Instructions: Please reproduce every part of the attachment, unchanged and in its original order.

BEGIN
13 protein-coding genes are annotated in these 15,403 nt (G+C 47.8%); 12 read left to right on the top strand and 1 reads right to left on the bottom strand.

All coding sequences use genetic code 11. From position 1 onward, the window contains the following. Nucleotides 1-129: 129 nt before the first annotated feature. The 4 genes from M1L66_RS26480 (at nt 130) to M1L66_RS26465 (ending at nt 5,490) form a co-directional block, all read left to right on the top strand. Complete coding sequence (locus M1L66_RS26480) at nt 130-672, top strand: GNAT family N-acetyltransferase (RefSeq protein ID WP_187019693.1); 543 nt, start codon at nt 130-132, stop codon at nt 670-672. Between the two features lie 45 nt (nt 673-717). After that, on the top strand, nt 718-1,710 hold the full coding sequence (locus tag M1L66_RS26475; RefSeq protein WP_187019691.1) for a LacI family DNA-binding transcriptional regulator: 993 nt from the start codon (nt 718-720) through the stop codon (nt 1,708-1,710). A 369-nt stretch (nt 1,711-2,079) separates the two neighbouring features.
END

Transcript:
13 protein-coding genes are annotated in these 15,403 nt (G+C 47.8%); 12 read left to right on the top strand and 1 reads right to left on the bottom strand.

All coding sequences use genetic code 11. From position 1 onward, the window contains the following. Nucleotides 1-129: 129 nt before the first annotated feature. The 4 genes from M1L66_RS26480 (at nt 130) to M1L66_RS26465 (ending at nt 5,490) form a co-directional block, all read left to right on the top strand. Complete coding sequence (locus M1L66_RS26480) at nt 130-672, top strand: GNAT family N-acetyltransferase (RefSeq protein ID WP_187019693.1); 543 nt, start codon at nt 130-132, stop codon at nt 670-672. Between the two features lie 45 nt (nt 673-717). After that, on the top strand, nt 718-1,710 hold the full coding sequence (locus tag M1L66_RS26475; RefSeq protein WP_187019691.1) for a LacI family DNA-binding transcriptional regulator: 993 nt from the start codon (nt 718-720) through the stop codon (nt 1,708-1,710). A 369-nt stretch (nt 1,711-2,079) separates the two neighbouring features.